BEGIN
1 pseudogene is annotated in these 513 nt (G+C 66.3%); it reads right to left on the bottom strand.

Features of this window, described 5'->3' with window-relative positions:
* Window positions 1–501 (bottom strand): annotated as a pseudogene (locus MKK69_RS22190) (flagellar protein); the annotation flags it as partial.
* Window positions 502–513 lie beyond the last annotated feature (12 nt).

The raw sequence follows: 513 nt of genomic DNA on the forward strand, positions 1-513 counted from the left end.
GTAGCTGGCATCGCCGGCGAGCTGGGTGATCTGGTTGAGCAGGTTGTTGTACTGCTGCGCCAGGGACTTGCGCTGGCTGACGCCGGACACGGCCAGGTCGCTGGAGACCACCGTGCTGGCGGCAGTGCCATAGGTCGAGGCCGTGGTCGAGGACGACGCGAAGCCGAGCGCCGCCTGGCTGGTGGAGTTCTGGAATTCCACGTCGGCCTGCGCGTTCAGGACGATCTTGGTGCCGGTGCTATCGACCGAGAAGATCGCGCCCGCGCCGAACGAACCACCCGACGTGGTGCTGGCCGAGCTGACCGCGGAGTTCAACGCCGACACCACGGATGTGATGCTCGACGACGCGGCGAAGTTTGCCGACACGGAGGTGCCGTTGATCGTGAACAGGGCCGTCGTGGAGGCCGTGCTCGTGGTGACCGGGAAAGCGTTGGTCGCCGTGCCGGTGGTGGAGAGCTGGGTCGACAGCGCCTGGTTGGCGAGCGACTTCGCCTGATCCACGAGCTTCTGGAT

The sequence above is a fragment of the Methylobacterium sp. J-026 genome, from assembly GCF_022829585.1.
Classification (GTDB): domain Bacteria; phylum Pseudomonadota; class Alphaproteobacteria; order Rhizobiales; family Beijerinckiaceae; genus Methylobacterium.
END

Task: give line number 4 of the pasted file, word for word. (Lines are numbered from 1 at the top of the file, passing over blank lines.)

* Window positions 502–513 lie beyond the last annotated feature (12 nt).